DES MOINES, Iowa -- Shortly after the "No Child Left Behind Act" began in 2001 there's been a list of schools across the country labeled Title I schools and in need of assistance.
"Simply put, it's a percentage of students proficient or not at that school. There's been a lot of criticism of No Child Left Behind."
Recent state assessment scores have placed 28 Des Moines Public Schools on a list of schools needing that assistance. Des Moines Public Schools Director of Communications, Phil Roeder said, "We need to address it. The federal government is providing support and this is one of the tools there's a lot of different challenges in education these days."
There's also hope, offered through that same controversial program that allows students at those schools and who also qualify for free or reduced meals to receive free tutoring. Roeder said, "It's a good opportunity for parents, without having to spend a dime, to give students a little help outside of the classroom. It's something that's going to benefit them and the school and be a good deal for their education."
Roeder says of the nearly 12,000 eligible students in the district a year ago, only about 1,100 signed up for the program. "It's a tool out there that is there for the taking and ready to be put to use for students and we hope parents will take a look and give it some consideration."
The Sylvan Learning Center in Johnston is one of 31 approved providers in the state of Iowa. "It just makes sense because we've been in the business over 30 years tutoring students. It gives us a chance to partner in our community and we care about the kids in our community that otherwise might not be able to get the help from Sylvan," said Chantel Boyd, the Assistant Director of Contract Services.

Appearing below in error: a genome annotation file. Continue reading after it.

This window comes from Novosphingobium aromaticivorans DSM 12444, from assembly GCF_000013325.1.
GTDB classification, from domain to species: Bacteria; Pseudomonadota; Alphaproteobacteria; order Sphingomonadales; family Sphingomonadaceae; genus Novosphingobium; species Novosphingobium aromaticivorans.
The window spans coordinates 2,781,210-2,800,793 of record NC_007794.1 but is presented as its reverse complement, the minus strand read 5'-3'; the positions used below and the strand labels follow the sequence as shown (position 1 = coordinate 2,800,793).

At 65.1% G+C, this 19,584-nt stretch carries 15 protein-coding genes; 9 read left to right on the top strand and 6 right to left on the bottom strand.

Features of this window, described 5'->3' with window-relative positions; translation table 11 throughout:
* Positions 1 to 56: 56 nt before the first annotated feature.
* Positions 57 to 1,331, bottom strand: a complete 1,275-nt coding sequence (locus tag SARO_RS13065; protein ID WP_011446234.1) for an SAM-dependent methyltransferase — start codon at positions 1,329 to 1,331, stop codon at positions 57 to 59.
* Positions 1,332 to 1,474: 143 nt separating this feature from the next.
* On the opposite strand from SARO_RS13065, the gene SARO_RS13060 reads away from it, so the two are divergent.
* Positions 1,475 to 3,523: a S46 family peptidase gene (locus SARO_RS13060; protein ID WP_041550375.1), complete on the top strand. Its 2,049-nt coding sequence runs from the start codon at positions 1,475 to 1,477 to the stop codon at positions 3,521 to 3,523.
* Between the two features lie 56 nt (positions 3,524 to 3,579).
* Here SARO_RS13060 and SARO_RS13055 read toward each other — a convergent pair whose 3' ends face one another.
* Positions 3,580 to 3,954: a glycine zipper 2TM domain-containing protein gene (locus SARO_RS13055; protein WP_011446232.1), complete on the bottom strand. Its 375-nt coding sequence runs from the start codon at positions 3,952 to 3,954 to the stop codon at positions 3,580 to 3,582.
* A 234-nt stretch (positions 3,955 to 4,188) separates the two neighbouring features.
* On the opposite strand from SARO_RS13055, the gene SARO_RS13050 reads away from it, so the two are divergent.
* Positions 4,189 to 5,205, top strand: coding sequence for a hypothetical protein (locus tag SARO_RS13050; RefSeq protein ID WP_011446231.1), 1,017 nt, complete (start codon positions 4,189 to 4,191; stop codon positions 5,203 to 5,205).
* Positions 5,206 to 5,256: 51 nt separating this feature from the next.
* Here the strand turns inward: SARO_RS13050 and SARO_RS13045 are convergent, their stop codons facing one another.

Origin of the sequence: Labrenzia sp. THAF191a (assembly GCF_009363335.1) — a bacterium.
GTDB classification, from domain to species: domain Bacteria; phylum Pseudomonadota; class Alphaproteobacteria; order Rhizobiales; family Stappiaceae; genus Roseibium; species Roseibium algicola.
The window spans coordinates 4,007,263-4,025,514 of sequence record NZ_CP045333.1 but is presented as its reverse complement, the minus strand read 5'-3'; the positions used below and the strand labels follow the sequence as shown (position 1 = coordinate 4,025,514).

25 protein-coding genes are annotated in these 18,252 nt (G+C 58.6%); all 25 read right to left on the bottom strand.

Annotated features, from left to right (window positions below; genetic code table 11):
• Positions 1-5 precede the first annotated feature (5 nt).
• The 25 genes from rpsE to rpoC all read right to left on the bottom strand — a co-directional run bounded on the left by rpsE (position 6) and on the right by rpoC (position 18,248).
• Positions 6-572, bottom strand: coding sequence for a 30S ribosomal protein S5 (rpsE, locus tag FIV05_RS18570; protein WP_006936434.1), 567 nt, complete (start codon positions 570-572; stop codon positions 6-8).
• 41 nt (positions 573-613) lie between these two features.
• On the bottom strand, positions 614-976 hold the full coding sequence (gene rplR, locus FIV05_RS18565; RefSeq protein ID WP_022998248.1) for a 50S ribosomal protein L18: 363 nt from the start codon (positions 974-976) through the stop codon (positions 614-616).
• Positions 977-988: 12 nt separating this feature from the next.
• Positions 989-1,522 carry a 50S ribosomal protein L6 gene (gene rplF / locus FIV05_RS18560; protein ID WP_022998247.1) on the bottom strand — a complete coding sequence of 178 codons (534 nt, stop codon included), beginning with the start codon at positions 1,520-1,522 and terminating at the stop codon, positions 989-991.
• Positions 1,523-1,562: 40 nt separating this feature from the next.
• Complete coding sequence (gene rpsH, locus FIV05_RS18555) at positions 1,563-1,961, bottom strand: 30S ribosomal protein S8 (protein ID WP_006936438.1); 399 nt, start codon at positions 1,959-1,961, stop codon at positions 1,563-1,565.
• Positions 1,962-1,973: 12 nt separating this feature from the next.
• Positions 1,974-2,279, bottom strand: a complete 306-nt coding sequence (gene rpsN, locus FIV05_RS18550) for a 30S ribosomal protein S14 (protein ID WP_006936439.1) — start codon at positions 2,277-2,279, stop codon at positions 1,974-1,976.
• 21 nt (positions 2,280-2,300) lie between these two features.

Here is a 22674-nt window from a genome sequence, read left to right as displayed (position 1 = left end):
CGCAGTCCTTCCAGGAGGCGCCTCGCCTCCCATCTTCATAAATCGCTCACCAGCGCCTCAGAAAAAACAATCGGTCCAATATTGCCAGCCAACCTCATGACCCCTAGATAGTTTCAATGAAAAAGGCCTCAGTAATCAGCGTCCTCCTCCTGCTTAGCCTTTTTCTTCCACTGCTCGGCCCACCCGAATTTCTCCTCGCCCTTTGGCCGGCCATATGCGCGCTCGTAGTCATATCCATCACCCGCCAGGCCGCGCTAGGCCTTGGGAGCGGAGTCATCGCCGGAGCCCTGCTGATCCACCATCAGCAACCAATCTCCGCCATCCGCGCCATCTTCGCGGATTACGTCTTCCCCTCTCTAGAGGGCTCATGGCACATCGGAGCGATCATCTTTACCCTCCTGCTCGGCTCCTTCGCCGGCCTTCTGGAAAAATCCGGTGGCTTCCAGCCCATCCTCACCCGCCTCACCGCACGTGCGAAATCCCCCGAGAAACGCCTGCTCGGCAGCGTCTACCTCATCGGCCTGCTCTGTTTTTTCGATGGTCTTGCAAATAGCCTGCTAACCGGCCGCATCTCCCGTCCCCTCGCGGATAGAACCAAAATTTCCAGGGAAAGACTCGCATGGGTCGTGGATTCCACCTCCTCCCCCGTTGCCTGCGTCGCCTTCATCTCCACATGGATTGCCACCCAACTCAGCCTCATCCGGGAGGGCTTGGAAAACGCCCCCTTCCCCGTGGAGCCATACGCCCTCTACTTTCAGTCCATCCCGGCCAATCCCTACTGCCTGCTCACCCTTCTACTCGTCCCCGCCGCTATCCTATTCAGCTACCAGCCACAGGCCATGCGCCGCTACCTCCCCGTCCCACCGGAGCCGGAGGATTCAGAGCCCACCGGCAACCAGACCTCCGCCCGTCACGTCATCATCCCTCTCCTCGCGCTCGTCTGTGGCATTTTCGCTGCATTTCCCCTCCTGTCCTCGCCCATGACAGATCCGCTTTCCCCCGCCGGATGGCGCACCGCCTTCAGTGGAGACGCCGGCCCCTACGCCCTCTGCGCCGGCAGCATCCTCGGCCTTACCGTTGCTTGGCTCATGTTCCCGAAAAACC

Boyd says that even though the goal is to see a bump in grades, there's hard evidence that the benefits of parents taking advantage of the no cost program extend well beyond the classroom. "There's so many things where do you start? Improved confidence, teamwork skills and leadership skills," said Boyd.
All skills education officials hope parents and students will take full advantage of for a bright future. Roeder said, "Our big goal in education is to make sure every kid is ready for college and career choices and the more that they spend getting ready early on, the more that will pay off down the road."
You can receive an application for the free tutoring and a list of schools in the program on the Des Moines Public Schools' website. Applications must be turned in by Oct. 15.
The program is for any student who meets the qualifying guidelines and is open to students with both excellent or poor grades.